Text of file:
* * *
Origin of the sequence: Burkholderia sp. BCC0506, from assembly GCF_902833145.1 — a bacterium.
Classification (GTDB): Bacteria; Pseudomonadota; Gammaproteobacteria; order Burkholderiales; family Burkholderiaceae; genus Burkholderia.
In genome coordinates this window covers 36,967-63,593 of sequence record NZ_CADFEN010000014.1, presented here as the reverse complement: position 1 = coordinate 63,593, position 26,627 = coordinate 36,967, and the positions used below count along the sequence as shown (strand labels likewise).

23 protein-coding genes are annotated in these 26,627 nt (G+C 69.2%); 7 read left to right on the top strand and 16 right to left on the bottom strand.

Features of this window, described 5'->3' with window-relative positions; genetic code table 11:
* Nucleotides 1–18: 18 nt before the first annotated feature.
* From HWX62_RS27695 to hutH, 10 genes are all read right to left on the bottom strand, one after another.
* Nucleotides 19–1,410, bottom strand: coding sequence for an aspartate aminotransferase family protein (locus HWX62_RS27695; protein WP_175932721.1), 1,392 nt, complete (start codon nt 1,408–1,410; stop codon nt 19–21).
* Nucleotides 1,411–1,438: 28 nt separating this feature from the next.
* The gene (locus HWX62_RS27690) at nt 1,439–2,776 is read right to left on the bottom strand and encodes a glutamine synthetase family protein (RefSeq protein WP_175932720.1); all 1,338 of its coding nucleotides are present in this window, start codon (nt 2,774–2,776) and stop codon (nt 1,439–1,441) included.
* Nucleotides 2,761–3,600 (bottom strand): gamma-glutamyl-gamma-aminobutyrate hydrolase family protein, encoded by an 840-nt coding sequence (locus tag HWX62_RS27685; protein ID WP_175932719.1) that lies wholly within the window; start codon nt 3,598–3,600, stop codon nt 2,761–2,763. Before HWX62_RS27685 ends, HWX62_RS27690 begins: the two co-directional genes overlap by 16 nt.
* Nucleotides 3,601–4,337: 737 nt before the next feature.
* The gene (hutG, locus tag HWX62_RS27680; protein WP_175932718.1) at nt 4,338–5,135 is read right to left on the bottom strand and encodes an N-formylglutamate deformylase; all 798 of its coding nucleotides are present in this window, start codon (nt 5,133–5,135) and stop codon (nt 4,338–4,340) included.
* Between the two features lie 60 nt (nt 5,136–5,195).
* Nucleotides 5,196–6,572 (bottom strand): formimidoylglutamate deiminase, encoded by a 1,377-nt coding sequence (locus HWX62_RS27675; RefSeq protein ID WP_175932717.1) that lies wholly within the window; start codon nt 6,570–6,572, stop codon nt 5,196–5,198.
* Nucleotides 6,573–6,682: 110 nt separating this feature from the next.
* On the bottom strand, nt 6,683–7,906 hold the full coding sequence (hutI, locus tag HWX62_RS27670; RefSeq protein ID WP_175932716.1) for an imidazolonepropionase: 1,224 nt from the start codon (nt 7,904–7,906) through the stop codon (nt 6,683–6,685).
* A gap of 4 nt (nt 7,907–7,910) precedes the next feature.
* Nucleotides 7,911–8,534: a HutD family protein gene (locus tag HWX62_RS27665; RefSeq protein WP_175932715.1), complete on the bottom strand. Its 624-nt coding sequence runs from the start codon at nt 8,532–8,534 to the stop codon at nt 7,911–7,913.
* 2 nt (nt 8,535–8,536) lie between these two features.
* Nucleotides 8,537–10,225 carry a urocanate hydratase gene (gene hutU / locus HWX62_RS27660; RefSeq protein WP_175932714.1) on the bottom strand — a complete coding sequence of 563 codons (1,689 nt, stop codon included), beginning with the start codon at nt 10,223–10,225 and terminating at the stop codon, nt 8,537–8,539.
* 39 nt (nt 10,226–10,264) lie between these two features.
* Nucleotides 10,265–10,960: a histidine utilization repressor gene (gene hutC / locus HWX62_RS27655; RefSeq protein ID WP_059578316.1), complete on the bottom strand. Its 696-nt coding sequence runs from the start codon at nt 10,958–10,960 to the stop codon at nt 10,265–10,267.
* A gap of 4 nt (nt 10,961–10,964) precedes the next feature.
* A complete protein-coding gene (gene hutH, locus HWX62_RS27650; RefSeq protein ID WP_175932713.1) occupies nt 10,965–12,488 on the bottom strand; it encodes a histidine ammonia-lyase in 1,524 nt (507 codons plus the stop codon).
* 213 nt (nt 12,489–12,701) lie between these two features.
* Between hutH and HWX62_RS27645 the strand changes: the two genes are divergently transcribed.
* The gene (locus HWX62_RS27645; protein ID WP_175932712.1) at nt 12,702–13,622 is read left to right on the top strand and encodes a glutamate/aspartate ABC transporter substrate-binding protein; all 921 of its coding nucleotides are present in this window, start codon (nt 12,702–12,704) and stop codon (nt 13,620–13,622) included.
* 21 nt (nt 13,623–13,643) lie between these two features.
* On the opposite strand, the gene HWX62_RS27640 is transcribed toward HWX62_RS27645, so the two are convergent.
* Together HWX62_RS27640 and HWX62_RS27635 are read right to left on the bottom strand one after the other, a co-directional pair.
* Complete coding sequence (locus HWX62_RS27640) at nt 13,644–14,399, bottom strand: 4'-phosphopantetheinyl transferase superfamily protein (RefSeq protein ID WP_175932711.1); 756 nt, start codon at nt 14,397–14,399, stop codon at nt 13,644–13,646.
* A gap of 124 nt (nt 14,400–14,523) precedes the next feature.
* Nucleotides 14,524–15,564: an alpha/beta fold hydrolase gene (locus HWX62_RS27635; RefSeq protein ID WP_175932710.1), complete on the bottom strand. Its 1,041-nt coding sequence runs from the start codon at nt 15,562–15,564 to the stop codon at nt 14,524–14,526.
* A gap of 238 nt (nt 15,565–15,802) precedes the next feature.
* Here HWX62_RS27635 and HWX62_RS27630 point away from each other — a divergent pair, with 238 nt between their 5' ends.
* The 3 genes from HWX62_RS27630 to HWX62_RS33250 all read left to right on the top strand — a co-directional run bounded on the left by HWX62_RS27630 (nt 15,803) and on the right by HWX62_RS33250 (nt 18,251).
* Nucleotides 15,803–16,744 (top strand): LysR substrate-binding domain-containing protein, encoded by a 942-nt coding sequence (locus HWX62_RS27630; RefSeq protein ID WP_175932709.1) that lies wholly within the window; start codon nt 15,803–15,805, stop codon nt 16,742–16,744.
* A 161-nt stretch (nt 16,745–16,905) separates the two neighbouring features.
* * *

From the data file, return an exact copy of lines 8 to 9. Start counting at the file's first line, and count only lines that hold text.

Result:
* Nucleotides 19–1,410, bottom strand: coding sequence for an aspartate aminotransferase family protein (locus HWX62_RS27695; protein WP_175932721.1), 1,392 nt, complete (start codon nt 1,408–1,410; stop codon nt 19–21).
* Nucleotides 1,411–1,438: 28 nt separating this feature from the next.